Enter Phởcific Standard Time. Located above Seattle’s much beloved Phở Bắc restaurant, this cocktail bar pays homage to Vietnamese ingredients and flavors. Here, co-owner Yenvy Pham takes inspiration from cà phê là dứa, a Vietnamese coffee with pandan and milk. Pham, who also has a roastery called Hello Em Việt Coffee & Roastery, sources her beans from Buon Ma Thuot, Vietnam — the country's largest coffee-producing region — and roasts them on-site in Seattle’s Little Saigon. For the Cà Phê Tini, she combines Vietnamese coffee with vodka, Mr. Black coffee liqueur, and condensed milk and tops it with dehydrated pandan for a “fun, caffeinated, creamy, and boozy” drink.
Bar Marilou at Maison de la Luz, New Orleans
Attached to Maison de la Luz, one of New Orleans’ finest boutique hotels, is Bar Marilou — a stunning lounge with French-inspired decor and an eclectic drink menu that gains inspiration from around the world. Their interpretation of the espresso martini looks to Mexico. “La Luz Espresso came by accident,” recalls general manager Ryan Wilkins. “We received Goslings 151 dark rum with our order by mistake and we made a tincture with habanero [out of it] that was meant for a completely different drink [that] never made it to the menu.”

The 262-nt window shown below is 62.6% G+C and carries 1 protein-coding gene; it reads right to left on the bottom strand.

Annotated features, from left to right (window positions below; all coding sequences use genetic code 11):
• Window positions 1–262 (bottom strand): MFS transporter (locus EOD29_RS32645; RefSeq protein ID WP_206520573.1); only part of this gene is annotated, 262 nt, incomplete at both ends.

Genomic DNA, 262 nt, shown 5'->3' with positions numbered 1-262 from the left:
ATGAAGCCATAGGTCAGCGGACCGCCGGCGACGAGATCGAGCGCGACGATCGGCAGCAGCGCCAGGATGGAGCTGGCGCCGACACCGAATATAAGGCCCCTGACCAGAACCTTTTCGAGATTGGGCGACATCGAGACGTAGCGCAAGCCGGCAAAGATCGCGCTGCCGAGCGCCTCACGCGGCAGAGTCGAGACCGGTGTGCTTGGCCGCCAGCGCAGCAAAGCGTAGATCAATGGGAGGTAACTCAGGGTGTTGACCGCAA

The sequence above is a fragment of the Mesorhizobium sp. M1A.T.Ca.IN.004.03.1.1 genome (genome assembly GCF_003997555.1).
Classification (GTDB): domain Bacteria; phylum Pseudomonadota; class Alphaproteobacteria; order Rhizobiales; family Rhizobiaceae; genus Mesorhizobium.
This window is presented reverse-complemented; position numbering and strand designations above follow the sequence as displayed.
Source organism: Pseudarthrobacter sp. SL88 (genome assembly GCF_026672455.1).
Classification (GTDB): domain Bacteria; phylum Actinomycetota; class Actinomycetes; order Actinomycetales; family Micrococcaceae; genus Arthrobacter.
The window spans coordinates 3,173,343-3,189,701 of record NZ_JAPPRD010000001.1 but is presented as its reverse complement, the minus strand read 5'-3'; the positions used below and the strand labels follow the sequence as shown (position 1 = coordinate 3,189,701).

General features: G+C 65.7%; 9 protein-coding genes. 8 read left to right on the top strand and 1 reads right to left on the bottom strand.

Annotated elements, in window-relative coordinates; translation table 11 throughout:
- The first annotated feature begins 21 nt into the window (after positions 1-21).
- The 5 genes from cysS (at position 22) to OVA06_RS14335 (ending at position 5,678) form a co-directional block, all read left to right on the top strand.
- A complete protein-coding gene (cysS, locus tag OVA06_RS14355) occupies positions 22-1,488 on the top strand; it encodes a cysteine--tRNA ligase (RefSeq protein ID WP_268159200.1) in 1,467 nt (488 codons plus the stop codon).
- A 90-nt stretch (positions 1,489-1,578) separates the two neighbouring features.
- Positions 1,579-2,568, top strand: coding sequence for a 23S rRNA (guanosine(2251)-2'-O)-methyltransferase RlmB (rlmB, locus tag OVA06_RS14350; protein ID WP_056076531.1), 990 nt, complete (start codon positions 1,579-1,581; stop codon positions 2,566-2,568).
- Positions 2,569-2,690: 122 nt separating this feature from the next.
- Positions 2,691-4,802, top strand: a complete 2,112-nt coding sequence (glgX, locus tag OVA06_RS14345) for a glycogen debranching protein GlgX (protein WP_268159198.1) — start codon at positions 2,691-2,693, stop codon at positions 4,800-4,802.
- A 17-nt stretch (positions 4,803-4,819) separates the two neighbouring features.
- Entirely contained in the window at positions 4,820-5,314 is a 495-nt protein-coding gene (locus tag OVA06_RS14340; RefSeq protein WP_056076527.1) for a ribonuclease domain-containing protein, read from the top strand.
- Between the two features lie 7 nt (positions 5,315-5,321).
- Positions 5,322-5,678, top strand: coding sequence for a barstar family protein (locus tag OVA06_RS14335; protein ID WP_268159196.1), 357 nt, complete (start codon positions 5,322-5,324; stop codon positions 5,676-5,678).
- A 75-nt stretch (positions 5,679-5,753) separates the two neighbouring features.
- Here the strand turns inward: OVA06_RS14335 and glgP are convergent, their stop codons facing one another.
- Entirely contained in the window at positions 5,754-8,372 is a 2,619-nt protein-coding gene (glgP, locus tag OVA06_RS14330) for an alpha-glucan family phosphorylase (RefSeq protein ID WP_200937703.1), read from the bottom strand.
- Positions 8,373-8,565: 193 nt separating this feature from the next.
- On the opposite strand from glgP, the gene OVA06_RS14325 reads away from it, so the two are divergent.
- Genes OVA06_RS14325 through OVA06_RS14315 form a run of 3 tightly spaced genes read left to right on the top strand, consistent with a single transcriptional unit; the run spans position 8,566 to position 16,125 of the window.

From there, he credits lead bartender Lindsey Hawes with combining the aforementioned tincture with Bittermens Xocolatl Mole bitters “to give the drink a profile inspired by Mexican spiced chocolate.” The cocktail naturally includes tequila — El Mayor Reposado, to be exact — along with freshly brewed espresso, Mr. Black coffee liqueur, demerara syrup, and a few drops of saline solution to “balance the bitter notes and enhance the other flavors of the drink.” It’s then topped with a few dashes of Fee Brothers Fee Foam, a vegan foaming agent, and finished off with a dusting of guajillo, cinnamon, and fine-ground espresso.
The Emerald Room at The Aimsir Distilling Co., Portland, Oregon